In Science this week, Eric Nestler and his team explore the epigenetics of cocaine addiction. They found that repeated cocaine exposure in mice is linked to decreased histone 3 lysine 9 dimethylation levels in the nucleus accumbens, a brain region involved in reward and pleasure circuitry. This decrease appears to be a consequence of reduced lysine dimethyltransferase G9a enzyme activity, they report, which may contribute to neuronal changes in this part of the brain following repeated cocaine use. A related news story is available at our sister publication GenomeWeb Daily News.
Researchers from Santaris Pharma, the Southwest Foundation for Biomedical Research, and Denmark's Aalborg University report that treatment with a locked nucleic acid or LNA-modified oligonucleotide called SPC3649, which silences the liver-expressed microRNA-122, can suppress hepatitis C infection in chimps. Our sister publication RNAi News covered the online version of the paper here.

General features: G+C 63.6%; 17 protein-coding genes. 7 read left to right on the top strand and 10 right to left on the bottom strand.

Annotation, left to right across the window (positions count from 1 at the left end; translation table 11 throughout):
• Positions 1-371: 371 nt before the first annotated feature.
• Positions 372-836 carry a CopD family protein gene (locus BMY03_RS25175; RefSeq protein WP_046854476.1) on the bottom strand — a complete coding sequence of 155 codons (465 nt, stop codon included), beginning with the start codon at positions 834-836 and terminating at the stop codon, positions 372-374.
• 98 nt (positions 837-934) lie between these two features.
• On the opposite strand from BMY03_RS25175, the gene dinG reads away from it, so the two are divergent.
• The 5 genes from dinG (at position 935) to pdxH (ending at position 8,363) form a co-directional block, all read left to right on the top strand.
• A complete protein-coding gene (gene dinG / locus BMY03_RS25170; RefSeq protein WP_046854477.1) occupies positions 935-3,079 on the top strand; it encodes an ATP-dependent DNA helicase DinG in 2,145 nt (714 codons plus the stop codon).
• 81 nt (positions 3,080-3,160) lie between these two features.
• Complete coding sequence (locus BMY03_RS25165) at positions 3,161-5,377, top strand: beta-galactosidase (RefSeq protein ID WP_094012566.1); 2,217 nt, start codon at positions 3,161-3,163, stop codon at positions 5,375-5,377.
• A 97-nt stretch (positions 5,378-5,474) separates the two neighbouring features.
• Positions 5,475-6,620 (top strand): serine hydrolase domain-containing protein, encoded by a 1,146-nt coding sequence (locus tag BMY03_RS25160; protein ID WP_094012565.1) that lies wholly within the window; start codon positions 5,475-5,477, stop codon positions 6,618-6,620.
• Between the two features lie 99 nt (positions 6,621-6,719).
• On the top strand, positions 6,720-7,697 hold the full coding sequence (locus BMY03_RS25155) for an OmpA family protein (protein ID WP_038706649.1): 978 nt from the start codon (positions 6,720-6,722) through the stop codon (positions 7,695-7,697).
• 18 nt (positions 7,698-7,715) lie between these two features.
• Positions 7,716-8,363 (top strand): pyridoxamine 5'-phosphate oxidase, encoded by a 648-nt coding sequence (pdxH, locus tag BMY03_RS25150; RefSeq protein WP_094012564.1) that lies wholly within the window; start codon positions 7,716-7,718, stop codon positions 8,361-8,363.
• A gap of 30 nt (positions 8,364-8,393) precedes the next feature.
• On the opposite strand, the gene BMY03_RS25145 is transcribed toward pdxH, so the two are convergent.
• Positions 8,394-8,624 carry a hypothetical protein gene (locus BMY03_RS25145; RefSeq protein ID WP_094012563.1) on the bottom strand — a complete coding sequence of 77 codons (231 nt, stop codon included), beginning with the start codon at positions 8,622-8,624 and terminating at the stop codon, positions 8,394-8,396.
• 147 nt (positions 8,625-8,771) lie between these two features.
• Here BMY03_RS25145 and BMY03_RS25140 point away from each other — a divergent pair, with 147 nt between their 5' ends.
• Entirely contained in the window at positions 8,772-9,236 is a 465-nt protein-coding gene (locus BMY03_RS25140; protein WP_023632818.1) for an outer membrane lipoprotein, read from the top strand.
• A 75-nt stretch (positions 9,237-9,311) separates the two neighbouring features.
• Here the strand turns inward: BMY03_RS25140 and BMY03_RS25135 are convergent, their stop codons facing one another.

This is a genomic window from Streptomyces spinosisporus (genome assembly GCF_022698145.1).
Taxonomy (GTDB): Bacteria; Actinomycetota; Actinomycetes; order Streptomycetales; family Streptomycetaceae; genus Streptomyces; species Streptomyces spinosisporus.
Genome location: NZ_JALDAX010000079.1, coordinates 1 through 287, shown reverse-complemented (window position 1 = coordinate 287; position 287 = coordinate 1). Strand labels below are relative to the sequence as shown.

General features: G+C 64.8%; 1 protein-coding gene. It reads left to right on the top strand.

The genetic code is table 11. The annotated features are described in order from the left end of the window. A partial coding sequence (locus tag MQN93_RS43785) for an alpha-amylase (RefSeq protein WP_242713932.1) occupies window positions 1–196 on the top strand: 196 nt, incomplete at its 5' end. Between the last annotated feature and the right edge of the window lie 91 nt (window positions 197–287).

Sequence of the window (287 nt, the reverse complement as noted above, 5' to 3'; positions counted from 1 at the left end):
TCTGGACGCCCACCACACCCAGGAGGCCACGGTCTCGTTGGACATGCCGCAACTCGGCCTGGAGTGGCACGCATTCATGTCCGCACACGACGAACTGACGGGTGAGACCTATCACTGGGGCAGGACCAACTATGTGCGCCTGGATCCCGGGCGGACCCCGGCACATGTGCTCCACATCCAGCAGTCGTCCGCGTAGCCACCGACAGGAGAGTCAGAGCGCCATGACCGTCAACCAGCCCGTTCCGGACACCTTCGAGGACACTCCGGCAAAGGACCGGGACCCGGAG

Danisco researchers Philippe Horvath and Rodolphe Barrangou review clustered regularly interspaced short palindromic repeats, or CRISPR sequences, that help protect some bacteria and archaea from viruses and other nucleic acid interlopers. "CRISPR features may be exploited for typing purposes, epidemiological studies, host-virus ecological surveys, building specific immunity against undesirable genetic elements, and enhancing viral resistance in domesticated microbes," the pair writes.
In the advance, online edition of the journal, Pardis Sabeti and her co-workers report on their composite of multiple signals, or CMS, method for identifying signals of positive selection in the human genome. By examining nearly 200 regions implicated as being under positive selection in HapMap data, the team narrowed in on population-specific signals of selection in genes contributing to processes such as sensory perception, metabolism, skin pigmentation, and immune function. For more information, check out a news story from our sister publication GWDN.